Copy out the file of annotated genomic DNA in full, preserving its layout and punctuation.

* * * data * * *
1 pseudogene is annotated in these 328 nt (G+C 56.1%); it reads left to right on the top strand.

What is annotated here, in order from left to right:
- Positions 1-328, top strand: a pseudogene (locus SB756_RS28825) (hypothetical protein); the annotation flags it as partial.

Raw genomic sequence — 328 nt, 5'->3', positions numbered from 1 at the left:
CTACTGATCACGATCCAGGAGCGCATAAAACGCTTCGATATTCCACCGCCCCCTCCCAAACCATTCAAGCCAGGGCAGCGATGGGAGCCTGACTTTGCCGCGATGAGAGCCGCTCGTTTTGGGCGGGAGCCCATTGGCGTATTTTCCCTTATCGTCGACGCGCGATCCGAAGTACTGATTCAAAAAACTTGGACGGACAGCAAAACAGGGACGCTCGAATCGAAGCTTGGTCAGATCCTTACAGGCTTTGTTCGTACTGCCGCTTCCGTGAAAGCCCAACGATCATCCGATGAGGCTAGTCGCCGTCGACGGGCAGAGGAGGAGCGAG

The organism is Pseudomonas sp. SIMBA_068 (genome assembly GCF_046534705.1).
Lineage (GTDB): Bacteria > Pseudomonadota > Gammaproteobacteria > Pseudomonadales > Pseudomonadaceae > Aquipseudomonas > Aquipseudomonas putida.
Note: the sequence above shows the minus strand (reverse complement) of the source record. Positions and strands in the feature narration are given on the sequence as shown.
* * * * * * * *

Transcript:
1 pseudogene is annotated in these 328 nt (G+C 56.1%); it reads left to right on the top strand.

What is annotated here, in order from left to right:
- Positions 1-328, top strand: a pseudogene (locus SB756_RS28825) (hypothetical protein); the annotation flags it as partial.

Raw genomic sequence — 328 nt, 5'->3', positions numbered from 1 at the left:
CTACTGATCACGATCCAGGAGCGCATAAAACGCTTCGATATTCCACCGCCCCCTCCCAAACCATTCAAGCCAGGGCAGCGATGGGAGCCTGACTTTGCCGCGATGAGAGCCGCTCGTTTTGGGCGGGAGCCCATTGGCGTATTTTCCCTTATCGTCGACGCGCGATCCGAAGTACTGATTCAAAAAACTTGGACGGACAGCAAAACAGGGACGCTCGAATCGAAGCTTGGTCAGATCCTTACAGGCTTTGTTCGTACTGCCGCTTCCGTGAAAGCCCAACGATCATCCGATGAGGCTAGTCGCCGTCGACGGGCAGAGGAGGAGCGAG

The organism is Pseudomonas sp. SIMBA_068 (genome assembly GCF_046534705.1).
Lineage (GTDB): Bacteria > Pseudomonadota > Gammaproteobacteria > Pseudomonadales > Pseudomonadaceae > Aquipseudomonas > Aquipseudomonas putida.
Note: the sequence above shows the minus strand (reverse complement) of the source record. Positions and strands in the feature narration are given on the sequence as shown.